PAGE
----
KANGAROO Island farmers Steve and Lucy Morgan have realised their dream of getting an oat crop from their farm into a bag labelled 'KI Oats'.
Their rolled and instant oat product was launched at Emu Bay Lavender late last month and is now in shops and on supermarket shelves across KI and the mainland.
The catalyst to value add the crop was a new oat variety developed by the SARDI with specific health benefits.
"We've had various crops over the years, but have always loved the oats," Mr Morgan said.
"We've been wanting to value add and then a new variety called Kowari was released by SARDI and we were keen to use it."
A dwarf plant type, Kowari has been developed by SARDI since 2003 as part of the National Oat Breeding Program.
It has been developed with increased levels of beta glucan to help reduce blood cholesterol re-absorption.
It also has high yielding potential and disease resistance, making it attractive to growers.
Mrs Morgan said they saw value in the KI brand, but they also wanted to do something to boost agriculture on the island.
We have been overwhelmed by the response from KI, which has been fantastic.
The Morgans sowed about 30 hectares of Kowari oats this year and have fellow KI farmers Will and Jenny Stanton also growing the variety.
This year's crop at the Morgan's Vivonne Bay farm is looking magnificent.
Mr Morgan, who grew up on KI before leaving to become a commercial ship captain for 15 years, said it had been one of the best starts to the season he had seen.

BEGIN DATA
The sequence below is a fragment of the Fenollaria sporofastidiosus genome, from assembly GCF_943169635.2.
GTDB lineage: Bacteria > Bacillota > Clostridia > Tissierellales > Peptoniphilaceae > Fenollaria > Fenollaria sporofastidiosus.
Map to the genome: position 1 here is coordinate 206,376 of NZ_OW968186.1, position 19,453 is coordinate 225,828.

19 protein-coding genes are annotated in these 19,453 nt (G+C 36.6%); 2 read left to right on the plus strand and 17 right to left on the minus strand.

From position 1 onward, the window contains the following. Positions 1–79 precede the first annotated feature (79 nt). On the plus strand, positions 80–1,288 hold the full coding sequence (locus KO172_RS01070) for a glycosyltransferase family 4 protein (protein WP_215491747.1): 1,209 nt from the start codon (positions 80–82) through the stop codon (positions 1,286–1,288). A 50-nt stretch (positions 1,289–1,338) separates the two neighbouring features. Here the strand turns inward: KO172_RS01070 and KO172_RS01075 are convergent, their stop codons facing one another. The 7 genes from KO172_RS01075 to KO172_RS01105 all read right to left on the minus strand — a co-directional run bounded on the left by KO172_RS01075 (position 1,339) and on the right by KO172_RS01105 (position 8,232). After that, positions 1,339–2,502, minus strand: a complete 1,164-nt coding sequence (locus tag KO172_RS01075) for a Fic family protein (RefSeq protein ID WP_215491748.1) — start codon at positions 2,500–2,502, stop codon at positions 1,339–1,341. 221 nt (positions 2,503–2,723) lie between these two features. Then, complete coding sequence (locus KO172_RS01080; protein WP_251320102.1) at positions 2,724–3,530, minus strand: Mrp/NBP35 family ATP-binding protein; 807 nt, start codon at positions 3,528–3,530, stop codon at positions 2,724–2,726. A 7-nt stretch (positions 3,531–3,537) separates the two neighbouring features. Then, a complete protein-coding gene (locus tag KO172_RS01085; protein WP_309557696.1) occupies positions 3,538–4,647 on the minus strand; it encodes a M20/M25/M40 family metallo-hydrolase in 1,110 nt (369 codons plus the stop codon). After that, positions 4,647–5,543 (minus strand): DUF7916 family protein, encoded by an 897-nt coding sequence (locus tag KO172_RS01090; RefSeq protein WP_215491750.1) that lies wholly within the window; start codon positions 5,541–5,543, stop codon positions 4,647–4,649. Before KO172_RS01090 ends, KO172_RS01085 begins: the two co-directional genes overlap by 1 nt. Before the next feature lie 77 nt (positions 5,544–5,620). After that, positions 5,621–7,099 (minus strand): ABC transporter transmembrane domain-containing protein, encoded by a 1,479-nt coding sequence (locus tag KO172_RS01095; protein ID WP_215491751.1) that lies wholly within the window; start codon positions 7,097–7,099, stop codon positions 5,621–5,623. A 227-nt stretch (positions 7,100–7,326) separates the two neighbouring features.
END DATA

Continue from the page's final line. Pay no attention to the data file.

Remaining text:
They are hoping for another bumper harvest come November.
Once harvested, the oats are stored in sealed silos at the Morgan farm before being shipped to Blue Lake Milling at Bordertown, where the facility is cleaned out before each KI Oats run to ensure provenance.
The Morgans could not be happier with the public support they have received.
"We have been overwhelmed by the response from KI, which has been fantastic," Mrs Morgan said.
"People are really keen to support it."
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Agriculture KI chairman Rick Morris said oats had been grown on KI since agriculture began, but for sheep feed and hay, and not human consumption.
"Oats do well on KI and are quite tolerant of water logging, which can be a problem across the Island," he said.
"Growing and packaging oats is certainly a new thing and its fantastic to see someone go for it, getting vertical integration from paddock to bag is an amazing effort."
He praised the Morgans to sticking with their dream and overcoming all the hurdles and red tape.
Regarding the current cropping and livestock season, Mr Morris agreed it was one the best starts he could recall. It has been the wettest May on his family's property for 43 years.
"It's kicked off a lot of feed and it's very important to have good feed in front of lambing ewes," he said.
"We still need some run-off to fill the dams, but we couldn't be happier."
- This story first appeared on The Islander.